Then there's the hipster steampunk version which is the same as above with cogwheels cut out of brass effect vinyl on your cricut stuck all over it, then the real steampunk version which needs a 1/2 horsepower rated boiler with current safety certificate, a good supply of coal... ...

Unicorn herding operations are proceeding, but all the totes of hens teeth and barrels of rocking horse poop give them plenty of hiding spots.

Reply 25 of 41, by ajacocks

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Here are the ones that I have built:

IMG_0997 (1).jpeg
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Thanks for your hard work, scorp! I very much enjoy your videos, as well.

- Alex

Reply 26 of 41, by scorp

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Hi guys, I implemented the ADI protocol, now the adapter should also support Logitech devices. I have only Logitech Wingman Extreme Digital at hand, so I tested it only with that, but I hope, that other Logitech devices would also work, but may be some fixes will be required though. You can try the new firmware from this branch: https://github.com/necroware/gameport-adapter … ogitech-support

If you have some Logitech devices at hand, feel free to make some tests. You can send me some feedback on the following issue: https://github.com/necroware/gameport-adapter/issues/6

My Youtube channel Necroware

Reply 27 of 41, by Shores

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scorp wrote on 2021-11-01, 20:37:

Hi guys, I implemented the ADI protocol, now the adapter should also support Logitech devices. I have only Logitech Wingman Extreme Digital at hand, so I tested it only with that, but I hope, that other Logitech devices would also work, but may be some fixes will be required though. You can try the new firmware from this branch: https://github.com/necroware/gameport-adapter … ogitech-support

If you have some Logitech devices at hand, feel free to make some tests. You can send me some feedback on the following issue: https://github.com/necroware/gameport-adapter/issues/6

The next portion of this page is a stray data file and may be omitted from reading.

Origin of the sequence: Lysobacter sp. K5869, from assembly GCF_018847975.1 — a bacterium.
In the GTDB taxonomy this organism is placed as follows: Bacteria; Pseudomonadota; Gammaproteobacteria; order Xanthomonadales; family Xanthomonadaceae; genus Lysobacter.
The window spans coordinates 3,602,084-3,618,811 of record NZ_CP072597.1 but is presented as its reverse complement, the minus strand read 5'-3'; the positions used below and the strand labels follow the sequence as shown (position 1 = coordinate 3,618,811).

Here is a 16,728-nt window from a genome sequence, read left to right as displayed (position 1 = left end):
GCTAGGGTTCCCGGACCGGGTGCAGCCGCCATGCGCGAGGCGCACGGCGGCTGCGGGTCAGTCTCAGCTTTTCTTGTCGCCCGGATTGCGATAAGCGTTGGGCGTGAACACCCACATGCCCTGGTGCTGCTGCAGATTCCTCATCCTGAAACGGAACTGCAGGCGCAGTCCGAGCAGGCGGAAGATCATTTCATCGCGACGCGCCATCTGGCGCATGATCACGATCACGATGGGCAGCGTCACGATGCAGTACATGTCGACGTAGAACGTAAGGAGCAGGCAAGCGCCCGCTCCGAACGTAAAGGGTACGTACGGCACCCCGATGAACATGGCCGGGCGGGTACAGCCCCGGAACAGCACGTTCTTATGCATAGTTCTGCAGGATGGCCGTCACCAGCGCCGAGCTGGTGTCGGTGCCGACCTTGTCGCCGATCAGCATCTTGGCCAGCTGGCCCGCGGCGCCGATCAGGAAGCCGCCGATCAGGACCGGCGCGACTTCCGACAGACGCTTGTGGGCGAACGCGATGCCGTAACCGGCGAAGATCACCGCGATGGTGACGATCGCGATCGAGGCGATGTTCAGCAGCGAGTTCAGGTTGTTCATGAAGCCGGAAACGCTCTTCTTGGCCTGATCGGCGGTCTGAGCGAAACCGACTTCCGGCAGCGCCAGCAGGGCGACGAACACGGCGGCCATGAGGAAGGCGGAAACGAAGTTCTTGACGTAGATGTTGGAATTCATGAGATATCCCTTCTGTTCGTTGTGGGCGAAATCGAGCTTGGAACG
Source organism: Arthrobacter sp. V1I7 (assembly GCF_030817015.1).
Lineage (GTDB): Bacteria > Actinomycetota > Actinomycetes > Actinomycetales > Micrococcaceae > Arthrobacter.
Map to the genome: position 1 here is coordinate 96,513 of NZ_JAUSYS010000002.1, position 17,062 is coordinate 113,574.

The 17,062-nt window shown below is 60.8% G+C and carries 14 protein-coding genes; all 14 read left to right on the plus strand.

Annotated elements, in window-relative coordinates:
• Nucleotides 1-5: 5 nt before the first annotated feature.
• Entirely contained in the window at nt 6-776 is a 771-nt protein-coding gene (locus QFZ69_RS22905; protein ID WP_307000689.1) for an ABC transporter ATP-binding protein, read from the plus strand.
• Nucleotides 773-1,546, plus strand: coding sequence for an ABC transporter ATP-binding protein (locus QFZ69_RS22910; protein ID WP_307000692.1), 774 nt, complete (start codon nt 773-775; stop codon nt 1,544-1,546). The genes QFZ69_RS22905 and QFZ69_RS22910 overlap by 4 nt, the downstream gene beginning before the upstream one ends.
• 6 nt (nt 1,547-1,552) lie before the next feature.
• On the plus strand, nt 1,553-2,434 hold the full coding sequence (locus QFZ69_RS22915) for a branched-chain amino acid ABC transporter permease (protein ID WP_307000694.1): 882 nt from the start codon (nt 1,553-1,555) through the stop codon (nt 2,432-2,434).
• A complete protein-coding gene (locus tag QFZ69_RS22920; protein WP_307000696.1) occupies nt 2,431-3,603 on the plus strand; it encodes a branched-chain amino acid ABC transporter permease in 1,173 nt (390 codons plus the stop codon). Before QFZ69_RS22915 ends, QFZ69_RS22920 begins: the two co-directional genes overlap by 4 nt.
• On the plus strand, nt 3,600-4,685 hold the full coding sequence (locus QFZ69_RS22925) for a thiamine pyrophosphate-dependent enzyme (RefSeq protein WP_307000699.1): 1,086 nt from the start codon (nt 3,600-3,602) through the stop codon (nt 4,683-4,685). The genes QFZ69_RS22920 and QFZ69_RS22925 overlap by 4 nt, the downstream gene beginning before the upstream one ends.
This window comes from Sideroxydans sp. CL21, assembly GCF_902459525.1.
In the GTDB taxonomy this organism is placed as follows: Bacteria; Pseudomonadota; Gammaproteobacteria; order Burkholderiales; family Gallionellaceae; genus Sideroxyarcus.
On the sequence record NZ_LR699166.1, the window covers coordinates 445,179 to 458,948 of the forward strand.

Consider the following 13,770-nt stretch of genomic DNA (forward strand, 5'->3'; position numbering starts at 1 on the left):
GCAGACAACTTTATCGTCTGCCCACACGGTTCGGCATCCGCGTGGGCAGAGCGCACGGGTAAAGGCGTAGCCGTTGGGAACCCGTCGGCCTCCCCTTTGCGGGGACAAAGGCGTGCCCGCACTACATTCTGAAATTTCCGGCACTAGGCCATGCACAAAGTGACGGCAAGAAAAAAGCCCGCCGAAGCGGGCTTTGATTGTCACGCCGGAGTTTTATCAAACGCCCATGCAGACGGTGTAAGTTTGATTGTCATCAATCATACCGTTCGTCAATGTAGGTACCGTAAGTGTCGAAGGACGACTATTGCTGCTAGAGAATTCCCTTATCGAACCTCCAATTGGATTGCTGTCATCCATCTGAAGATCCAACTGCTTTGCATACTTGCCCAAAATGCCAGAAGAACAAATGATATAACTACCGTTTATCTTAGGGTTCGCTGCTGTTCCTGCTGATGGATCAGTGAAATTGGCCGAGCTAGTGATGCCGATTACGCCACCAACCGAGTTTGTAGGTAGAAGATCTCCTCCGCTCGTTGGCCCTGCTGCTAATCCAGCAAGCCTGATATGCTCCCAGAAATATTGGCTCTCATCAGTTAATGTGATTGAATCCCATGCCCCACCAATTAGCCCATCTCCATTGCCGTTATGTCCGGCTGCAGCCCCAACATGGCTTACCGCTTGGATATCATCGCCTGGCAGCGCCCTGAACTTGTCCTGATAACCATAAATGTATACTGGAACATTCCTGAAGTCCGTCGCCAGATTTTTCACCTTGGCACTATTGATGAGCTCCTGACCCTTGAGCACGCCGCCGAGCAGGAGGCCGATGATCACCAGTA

HI Necroware! I'm currently building 5 copies of your board, I'm waiting for the PCBWay package but I've already got all the other parts, and I've managed to get my hands on a Gravis Firebird 2, apart from digging up my Logitech Cyberman2!

As soon as I've managed to build one adapter I'll begin testing and report back!

Also I've got nerd friends who might still have retro joysticks and controllers, I'll spread the word and see if someone has other devices that can be made to work!

Thanks again for your work, I'll ask if I can't get the firmware on the Arduino Micro Pro, is it correct to use "arduino Micro" as the target board for compilation?

Everything that deserves to be done, should be done right.

Reply 30 of 41, by Shores

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Shores wrote on 2021-11-08, 12:21:

Received just now the PCBWay package with the boards, i'll build one as soon as I can and report back on compatibility!

Ok, built one adapter and tested it with my Cyberman2:

It senses correctly all the axes (6 axes in total, 3 translate + 3 rotate) and all the 8 buttons, but then... No reaction at all to the movement of any axis nor to the press of any button!

😀

Everything that deserves to be done, should be done right.

Reply 31 of 41, by scorp